Kerri Mulqueen

Visiting Assistant Professor


A Queens native, Kerri Mulqueen has spent her career working as an urban educator, finding ways to connect the city to the classroom. As a high school teacher and administrator, she focused on bridging opportunity gaps that separated lower income students from meaningful academic experiences. As a college professor, she continues to leverage her experience as a writing center scholar to introduce self driven writing projects to her students as well as inviting her students to explore the larger city through experiential learning.

In the Fall of 2015, Dr. Mulqueen partnered with the Renaissance Youth Center in the South Bronx to incept a mutually beneficial arrangement where Manhattan College Arches students volunteer their time as mentors and tutors for the K-12 students served by RYC. The partnership is ongoing.


Ph.D., St. John's University
M.A., CUNY Queens College
B.A., SUNY University at Albany

Courses Taught

ENG 110 Academic Writing

ENG 210 Argumentation and Exposition

ENG 211 Written Communication

  • Research

    My research interests include the intersection of writing center pedagogy and the composition classroom as well as the potential benefits of using peer to peer tutoring to enrich the experience of traditionally underserved urban students.

    My dissertation, entitled “Building Better Outcomes - One High School Writing Center Bridges the Opportunity Gap” examined the impact of peer to peer tutoring on the educational experiences and outcomes of several cohorts of inner city peer tutors, using qualitative data to draw conclusions about how tutors themselves are changed by their work.

  • Publications and Scholarly Activities


    Chapter Three: The Idea of a High School Writing Center from The Successful High School Writing Center, edited by Dawn Fels and Jennifer Wells and published in November 2011 by Teachers College Press, pages 28-38.

    Interchapter 3 from Facing the Center: Toward an Identity Politics of One to One Mentoring by Harry Denny, published in 2010 by Utah State University Press, page 84.

    “Critical Literacy and Urban Youth: Pedagogies of Access, Dissent and Liberation” & “Beyond Resistance: Youth Activism and Community Change New Democratic Possibilities for Practice and Policy for America’s Youth.” (Book Review). With Meridith Leo-Rowett. Changing English. Volume 16, Issue 4, 2009.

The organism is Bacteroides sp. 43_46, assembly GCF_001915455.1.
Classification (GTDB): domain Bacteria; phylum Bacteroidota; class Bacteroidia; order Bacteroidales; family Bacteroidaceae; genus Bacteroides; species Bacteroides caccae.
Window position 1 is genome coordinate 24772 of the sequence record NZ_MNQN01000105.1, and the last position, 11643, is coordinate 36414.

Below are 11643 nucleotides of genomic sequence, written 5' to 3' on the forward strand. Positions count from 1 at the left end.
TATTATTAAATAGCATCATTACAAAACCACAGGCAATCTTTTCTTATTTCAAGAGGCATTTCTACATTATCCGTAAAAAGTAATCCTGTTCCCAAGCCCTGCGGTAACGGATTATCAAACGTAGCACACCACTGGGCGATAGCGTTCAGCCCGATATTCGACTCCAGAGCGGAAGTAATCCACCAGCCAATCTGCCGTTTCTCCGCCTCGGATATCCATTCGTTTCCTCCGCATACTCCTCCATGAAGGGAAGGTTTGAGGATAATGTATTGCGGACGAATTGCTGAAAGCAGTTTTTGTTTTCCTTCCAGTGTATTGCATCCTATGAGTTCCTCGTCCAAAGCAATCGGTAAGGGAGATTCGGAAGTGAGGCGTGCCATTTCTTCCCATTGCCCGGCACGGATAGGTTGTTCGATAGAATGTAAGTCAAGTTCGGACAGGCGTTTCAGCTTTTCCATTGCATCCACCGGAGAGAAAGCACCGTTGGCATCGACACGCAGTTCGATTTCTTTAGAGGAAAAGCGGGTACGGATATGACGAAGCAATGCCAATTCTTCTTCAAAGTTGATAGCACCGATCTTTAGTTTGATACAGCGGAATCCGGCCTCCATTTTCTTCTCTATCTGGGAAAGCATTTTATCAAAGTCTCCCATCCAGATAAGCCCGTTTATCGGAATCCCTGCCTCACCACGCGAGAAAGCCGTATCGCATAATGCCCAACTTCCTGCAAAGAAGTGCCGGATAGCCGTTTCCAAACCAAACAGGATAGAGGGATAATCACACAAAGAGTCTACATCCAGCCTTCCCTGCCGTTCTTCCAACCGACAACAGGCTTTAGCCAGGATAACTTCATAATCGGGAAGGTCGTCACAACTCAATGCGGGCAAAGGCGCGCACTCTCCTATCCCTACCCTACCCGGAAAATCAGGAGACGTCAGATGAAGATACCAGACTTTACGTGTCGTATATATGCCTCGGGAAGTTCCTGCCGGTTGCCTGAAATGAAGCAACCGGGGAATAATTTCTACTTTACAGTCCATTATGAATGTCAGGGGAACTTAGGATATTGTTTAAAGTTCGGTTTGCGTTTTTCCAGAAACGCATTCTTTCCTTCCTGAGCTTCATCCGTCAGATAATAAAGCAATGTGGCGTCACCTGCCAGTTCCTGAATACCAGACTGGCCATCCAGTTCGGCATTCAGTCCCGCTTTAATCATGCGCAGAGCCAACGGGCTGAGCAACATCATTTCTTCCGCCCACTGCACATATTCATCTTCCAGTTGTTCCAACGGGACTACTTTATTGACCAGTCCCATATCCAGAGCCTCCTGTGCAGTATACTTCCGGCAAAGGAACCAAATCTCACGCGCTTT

“Tutor Self Efficacy: What They Get Out of It.” International Writing Centers Association. Pittsburgh, PA. October 2015

    High School Writing Centers Special Interest Group Presentation. International Writing Centers Association. Orlando, FL. October 2014.

    “Contesting Identities in Writing Centers: Theorizing Subject Positions, Practices, and Political Contexts.” Conference on College Composition and Communication. Atlanta, GA. April 2011.

    “Mapping Privilege and the Politics of Oppression Through/In Writing Centers.” International Writing Centers Association. Baltimore, MD. November, 2010.

    “Sustainability Through Integrating Writing Center Work with High School Curriculum.” Secondary Writing Center Session. National Council of Teachers of English Convention. Philadelphia, PA. November 2009.

    “Everything that Can Go Wrong … Won't Necessarily Go Wrong.” National Conference on Peer Tutoring in Writing. Mount Holyoke College. South Hadley, MA. November 2009.

    “Decentering the Center: Taking Writing Center Pedagogy into the Community.” Northeast Writing Centers Association Conference. Hartford, CT. April 2009.

    “A Tale of Two Compositionists: Doctoral Discourses in Digital Form.” The North Carolina Symposium on Teaching Writing. North Carolina State University. Raleigh, NC. October 2008.

    “Taking the Writing Center Out of the University: Using University Resources to Facilitate the Inception of a Student Staffed Writing Center at an Inner City High School.” International Writing Centers Association. Las Vegas, NV. Oct. 2008.
    “The Rise of Technology in the Classroom: Regulating, (Re)orienting, and Engaging with Intimate Dialogues via Online Communication.” SUNY Council on Writing. SUNY Stony Brook. Stony Brook, NY. April 2008.

    “Renegotiating Technology in the Classroom: Re-Wiring, Re-thinking, and Revising the Writing Process in an Electronic Classroom.” St. John’s University Graduate Student Conference. Queens, NY. April 2008.

    “Incorporating Writing Across the Curriculum: How to utilize writing to improve students' critical thinking skills in all subject areas.” Nazareth Regional High School Faculty Workshop. Brooklyn, NY. October 2007.

  • Professional Experience and Memberships

    Adjunct Instructor, St. John's University, 2014-2015

    Teacher Development Coach, Department of Education, 2015

    English Department Chairperson, Nazareth Regional High School, 2009-2014

    Doctoral Teaching Fellow, St. John's University, 2007-2009

    Professional Memberships

    National Council of Teachers of English

    International Writing Center Association

  • Honors, Awards, and Grants

    St. John's University Institute for Writing Studies Doctoral Fellowship, 2007-2009               

    Northeast Writing Centers Association Robert J. Connors Scholarship, 2009

    St. John's University UDAF Grant, 2010 and 2011

    IWCA Travel Grant, 2010